A new play being staged by a Sydney's newly formed company has caused public outcry, as it portrays extreme sexual assault in the name of art.
The play has apparently blurred the line between art and pornography. The debut production from Workhorse Theatre Company includes jelly wrestling by scantily clad actresses, bondage, rape and killing scenes and an extreme sexual assault featuring the use of a grenade, all in a "black comedy" labelled "sickening" in some overseas reviews.
Workhorse co-founder and performer Troy Harrison has admitted that the work was chosen for its shock value and images of the more controversial scenes were deliberately used in the publicity material to garner attention.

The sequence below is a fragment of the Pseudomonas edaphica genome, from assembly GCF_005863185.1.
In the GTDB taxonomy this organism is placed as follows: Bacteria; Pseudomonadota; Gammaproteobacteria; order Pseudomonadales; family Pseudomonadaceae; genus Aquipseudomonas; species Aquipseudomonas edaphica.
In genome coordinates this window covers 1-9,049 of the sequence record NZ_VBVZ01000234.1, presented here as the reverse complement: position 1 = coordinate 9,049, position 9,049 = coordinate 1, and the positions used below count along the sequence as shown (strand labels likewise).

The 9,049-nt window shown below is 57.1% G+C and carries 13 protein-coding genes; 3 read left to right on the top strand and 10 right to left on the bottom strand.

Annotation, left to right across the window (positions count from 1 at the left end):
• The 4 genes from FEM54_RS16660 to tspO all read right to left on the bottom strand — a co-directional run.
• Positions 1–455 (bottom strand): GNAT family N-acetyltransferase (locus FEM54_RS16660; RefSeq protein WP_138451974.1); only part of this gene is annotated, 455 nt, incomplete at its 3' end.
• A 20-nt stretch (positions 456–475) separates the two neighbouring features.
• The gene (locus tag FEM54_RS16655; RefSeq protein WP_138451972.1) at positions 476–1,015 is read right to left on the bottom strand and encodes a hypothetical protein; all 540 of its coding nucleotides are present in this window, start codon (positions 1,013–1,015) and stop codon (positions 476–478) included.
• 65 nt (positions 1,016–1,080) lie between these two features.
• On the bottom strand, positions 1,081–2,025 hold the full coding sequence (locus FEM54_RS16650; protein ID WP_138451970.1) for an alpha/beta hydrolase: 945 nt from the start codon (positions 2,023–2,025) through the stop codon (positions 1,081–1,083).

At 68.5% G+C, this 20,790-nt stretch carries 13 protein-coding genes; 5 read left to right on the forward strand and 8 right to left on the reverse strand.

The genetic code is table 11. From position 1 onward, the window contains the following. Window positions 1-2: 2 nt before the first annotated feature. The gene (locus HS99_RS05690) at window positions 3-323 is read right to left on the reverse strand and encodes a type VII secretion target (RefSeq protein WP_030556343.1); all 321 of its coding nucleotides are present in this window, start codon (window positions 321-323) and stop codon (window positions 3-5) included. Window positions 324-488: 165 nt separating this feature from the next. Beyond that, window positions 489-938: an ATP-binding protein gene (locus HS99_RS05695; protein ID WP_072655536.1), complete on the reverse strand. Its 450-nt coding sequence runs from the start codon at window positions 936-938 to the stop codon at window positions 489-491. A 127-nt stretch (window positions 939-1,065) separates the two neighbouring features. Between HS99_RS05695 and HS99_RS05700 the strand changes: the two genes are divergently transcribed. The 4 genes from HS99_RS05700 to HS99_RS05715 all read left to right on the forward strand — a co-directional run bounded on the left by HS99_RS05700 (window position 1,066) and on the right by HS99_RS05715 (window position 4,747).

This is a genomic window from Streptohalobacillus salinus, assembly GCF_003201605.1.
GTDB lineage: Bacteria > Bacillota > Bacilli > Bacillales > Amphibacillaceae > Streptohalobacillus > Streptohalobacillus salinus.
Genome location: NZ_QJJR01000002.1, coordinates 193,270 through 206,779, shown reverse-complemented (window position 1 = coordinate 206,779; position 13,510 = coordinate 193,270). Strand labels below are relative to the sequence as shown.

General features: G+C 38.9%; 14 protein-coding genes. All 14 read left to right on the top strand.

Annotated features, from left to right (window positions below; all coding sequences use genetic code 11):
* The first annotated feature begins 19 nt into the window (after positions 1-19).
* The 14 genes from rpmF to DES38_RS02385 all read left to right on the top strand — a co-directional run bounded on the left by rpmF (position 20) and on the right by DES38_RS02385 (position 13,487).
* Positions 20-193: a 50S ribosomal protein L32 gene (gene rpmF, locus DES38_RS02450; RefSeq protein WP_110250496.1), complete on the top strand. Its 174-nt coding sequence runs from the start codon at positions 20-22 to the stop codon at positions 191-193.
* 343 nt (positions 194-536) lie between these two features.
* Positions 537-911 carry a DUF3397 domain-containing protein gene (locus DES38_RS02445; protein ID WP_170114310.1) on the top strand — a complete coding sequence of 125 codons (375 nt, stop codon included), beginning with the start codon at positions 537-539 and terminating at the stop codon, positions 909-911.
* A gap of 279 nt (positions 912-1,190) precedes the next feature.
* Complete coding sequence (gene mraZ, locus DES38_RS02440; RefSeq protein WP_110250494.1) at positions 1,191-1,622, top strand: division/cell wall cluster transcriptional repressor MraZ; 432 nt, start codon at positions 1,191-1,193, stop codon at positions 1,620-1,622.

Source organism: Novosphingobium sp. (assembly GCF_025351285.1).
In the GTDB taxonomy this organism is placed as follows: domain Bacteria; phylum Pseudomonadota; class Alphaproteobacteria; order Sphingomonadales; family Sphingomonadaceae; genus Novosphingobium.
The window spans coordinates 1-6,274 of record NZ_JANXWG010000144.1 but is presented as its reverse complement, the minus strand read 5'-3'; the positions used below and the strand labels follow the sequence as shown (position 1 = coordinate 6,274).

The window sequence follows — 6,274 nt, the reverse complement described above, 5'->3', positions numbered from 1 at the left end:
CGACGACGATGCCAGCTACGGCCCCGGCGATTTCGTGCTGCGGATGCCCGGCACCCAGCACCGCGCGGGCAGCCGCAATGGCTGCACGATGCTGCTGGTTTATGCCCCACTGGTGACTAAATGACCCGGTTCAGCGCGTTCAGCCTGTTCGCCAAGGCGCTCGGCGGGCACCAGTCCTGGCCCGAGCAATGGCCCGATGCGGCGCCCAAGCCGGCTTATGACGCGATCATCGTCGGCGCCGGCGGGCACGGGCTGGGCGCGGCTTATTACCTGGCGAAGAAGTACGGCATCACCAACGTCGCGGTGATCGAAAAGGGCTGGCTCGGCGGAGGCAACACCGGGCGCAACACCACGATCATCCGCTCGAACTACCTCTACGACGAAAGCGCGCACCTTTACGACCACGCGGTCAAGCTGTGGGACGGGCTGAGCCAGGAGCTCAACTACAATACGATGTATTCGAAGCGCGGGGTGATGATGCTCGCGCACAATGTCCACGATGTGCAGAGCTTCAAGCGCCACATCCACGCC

"Yes, we were looking at another play but we wanted to start with much more of a bang, this being our first production, so we did choose this play because it is very confronting," News.com.au quoted him as saying. The story revolves around a pair of ex-stripper sisters who go on a killing spree across America, taking pro-life activists as their victims.
It is believed to be inspired by the online world where increasingly extreme images are used for entertainment value. However, Collective Shout, an organisation that campaigns against the objectification and sexualisation of women in the media, has warned against the depiction of violence against women for entertainment's sake.
"Survivors of sexual assault or violence are often left traumatised as a result of abuse," a spokeswoman said. "Sexualised representations of violence against women trivialise and undermine the very real pain and trauma they endured," she added.
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